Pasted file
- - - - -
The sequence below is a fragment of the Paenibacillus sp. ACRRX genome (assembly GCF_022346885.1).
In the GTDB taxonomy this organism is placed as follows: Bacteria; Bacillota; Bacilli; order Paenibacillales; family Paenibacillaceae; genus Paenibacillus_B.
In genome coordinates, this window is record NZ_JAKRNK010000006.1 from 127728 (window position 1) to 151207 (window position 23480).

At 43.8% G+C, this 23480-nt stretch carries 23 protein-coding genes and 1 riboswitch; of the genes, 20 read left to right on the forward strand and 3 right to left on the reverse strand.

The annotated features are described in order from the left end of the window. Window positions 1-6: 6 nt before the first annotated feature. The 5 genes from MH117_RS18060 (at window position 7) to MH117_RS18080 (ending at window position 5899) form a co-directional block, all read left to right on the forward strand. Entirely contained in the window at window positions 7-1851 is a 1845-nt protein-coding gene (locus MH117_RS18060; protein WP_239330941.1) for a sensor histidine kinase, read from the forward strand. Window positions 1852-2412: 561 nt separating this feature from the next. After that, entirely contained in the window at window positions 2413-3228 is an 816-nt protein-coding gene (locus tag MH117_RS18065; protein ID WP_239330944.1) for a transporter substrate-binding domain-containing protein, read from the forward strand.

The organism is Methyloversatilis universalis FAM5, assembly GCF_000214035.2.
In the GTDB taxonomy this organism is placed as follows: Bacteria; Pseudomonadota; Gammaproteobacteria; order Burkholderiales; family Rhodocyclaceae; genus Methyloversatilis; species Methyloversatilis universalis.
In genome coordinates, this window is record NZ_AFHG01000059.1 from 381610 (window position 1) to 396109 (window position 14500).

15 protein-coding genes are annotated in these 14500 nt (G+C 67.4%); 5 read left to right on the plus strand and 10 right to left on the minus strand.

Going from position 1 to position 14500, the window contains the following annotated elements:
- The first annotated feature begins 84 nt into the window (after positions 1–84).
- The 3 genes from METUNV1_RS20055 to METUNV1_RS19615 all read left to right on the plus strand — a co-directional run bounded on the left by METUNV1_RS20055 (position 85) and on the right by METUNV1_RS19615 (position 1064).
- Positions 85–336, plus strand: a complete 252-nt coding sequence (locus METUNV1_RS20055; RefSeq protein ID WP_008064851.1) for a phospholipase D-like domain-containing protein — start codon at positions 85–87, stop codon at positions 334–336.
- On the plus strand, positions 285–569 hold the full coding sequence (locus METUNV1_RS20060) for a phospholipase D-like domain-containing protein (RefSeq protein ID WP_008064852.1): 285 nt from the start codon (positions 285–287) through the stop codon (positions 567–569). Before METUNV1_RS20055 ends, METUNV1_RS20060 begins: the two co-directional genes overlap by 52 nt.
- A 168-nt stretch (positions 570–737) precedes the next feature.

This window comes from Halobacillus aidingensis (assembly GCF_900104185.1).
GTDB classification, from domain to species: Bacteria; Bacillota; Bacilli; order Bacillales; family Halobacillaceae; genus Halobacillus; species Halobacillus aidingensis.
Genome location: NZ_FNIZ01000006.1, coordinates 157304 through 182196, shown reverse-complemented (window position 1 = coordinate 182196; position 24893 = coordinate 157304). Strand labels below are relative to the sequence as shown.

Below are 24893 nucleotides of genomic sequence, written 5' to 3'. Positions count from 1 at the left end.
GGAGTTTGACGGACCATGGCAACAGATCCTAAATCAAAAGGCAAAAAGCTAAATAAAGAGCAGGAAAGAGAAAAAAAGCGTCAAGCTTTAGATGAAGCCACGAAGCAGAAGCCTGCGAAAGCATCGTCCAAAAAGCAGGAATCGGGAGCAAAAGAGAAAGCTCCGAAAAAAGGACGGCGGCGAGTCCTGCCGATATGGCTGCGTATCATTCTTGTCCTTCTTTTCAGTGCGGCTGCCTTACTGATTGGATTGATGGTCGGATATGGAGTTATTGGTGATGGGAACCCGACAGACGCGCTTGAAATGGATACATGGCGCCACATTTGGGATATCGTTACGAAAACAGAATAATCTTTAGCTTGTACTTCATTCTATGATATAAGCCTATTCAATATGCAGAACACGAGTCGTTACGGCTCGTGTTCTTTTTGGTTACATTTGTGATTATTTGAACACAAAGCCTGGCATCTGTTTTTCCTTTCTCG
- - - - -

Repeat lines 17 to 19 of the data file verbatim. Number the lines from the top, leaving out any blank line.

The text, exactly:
GTDB classification, from domain to species: Bacteria; Bacillota; Bacilli; order Bacillales; family Halobacillaceae; genus Halobacillus; species Halobacillus aidingensis.
Genome location: NZ_FNIZ01000006.1, coordinates 157304 through 182196, shown reverse-complemented (window position 1 = coordinate 182196; position 24893 = coordinate 157304). Strand labels below are relative to the sequence as shown.

Below are 24893 nucleotides of genomic sequence, written 5' to 3'. Positions count from 1 at the left end.